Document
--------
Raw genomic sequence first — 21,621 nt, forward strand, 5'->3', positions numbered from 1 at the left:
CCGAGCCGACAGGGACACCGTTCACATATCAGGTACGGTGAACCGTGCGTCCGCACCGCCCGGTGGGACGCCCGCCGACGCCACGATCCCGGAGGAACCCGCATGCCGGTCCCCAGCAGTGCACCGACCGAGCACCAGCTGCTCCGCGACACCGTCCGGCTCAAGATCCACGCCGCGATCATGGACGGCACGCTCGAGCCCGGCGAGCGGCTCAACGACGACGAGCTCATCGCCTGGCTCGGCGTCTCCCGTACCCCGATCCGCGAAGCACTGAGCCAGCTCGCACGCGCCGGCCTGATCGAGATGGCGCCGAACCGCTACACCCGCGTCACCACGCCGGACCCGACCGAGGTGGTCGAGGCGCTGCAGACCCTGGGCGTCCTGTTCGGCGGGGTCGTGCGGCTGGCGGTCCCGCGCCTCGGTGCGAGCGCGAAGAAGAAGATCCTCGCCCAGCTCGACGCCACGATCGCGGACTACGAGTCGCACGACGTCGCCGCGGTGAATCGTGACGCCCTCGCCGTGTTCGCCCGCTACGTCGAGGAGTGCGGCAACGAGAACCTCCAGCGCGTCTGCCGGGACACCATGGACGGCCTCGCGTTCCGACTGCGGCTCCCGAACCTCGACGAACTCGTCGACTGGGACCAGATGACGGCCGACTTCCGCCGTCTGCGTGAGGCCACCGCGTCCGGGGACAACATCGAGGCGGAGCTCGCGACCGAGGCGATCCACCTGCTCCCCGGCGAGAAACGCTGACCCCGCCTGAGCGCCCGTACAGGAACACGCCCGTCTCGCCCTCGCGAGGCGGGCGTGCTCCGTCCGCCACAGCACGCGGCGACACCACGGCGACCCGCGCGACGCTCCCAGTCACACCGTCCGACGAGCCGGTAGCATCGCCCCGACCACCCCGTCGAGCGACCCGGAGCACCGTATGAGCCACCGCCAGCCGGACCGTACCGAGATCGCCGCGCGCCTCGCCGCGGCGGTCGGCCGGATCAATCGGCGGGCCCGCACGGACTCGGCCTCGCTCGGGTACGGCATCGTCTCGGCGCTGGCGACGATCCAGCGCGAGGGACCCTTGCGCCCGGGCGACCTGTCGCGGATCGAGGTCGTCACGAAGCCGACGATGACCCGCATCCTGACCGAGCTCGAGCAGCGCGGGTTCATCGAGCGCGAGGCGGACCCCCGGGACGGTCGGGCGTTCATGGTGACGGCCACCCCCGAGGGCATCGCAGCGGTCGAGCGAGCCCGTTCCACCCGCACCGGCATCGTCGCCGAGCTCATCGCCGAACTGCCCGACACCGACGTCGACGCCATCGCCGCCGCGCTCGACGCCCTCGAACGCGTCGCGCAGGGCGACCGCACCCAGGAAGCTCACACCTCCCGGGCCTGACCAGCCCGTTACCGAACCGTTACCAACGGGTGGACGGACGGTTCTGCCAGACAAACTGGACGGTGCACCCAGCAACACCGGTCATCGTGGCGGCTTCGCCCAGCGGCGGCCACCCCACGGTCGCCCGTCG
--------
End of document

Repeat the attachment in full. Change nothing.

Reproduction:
Raw genomic sequence first — 21,621 nt, forward strand, 5'->3', positions numbered from 1 at the left:
CCGAGCCGACAGGGACACCGTTCACATATCAGGTACGGTGAACCGTGCGTCCGCACCGCCCGGTGGGACGCCCGCCGACGCCACGATCCCGGAGGAACCCGCATGCCGGTCCCCAGCAGTGCACCGACCGAGCACCAGCTGCTCCGCGACACCGTCCGGCTCAAGATCCACGCCGCGATCATGGACGGCACGCTCGAGCCCGGCGAGCGGCTCAACGACGACGAGCTCATCGCCTGGCTCGGCGTCTCCCGTACCCCGATCCGCGAAGCACTGAGCCAGCTCGCACGCGCCGGCCTGATCGAGATGGCGCCGAACCGCTACACCCGCGTCACCACGCCGGACCCGACCGAGGTGGTCGAGGCGCTGCAGACCCTGGGCGTCCTGTTCGGCGGGGTCGTGCGGCTGGCGGTCCCGCGCCTCGGTGCGAGCGCGAAGAAGAAGATCCTCGCCCAGCTCGACGCCACGATCGCGGACTACGAGTCGCACGACGTCGCCGCGGTGAATCGTGACGCCCTCGCCGTGTTCGCCCGCTACGTCGAGGAGTGCGGCAACGAGAACCTCCAGCGCGTCTGCCGGGACACCATGGACGGCCTCGCGTTCCGACTGCGGCTCCCGAACCTCGACGAACTCGTCGACTGGGACCAGATGACGGCCGACTTCCGCCGTCTGCGTGAGGCCACCGCGTCCGGGGACAACATCGAGGCGGAGCTCGCGACCGAGGCGATCCACCTGCTCCCCGGCGAGAAACGCTGACCCCGCCTGAGCGCCCGTACAGGAACACGCCCGTCTCGCCCTCGCGAGGCGGGCGTGCTCCGTCCGCCACAGCACGCGGCGACACCACGGCGACCCGCGCGACGCTCCCAGTCACACCGTCCGACGAGCCGGTAGCATCGCCCCGACCACCCCGTCGAGCGACCCGGAGCACCGTATGAGCCACCGCCAGCCGGACCGTACCGAGATCGCCGCGCGCCTCGCCGCGGCGGTCGGCCGGATCAATCGGCGGGCCCGCACGGACTCGGCCTCGCTCGGGTACGGCATCGTCTCGGCGCTGGCGACGATCCAGCGCGAGGGACCCTTGCGCCCGGGCGACCTGTCGCGGATCGAGGTCGTCACGAAGCCGACGATGACCCGCATCCTGACCGAGCTCGAGCAGCGCGGGTTCATCGAGCGCGAGGCGGACCCCCGGGACGGTCGGGCGTTCATGGTGACGGCCACCCCCGAGGGCATCGCAGCGGTCGAGCGAGCCCGTTCCACCCGCACCGGCATCGTCGCCGAGCTCATCGCCGAACTGCCCGACACCGACGTCGACGCCATCGCCGCCGCGCTCGACGCCCTCGAACGCGTCGCGCAGGGCGACCGCACCCAGGAAGCTCACACCTCCCGGGCCTGACCAGCCCGTTACCGAACCGTTACCAACGGGTGGACGGACGGTTCTGCCAGACAAACTGGACGGTGCACCCAGCAACACCGGTCATCGTGGCGGCTTCGCCCAGCGGCGGCCACCCCACGGTCGCCCGTCG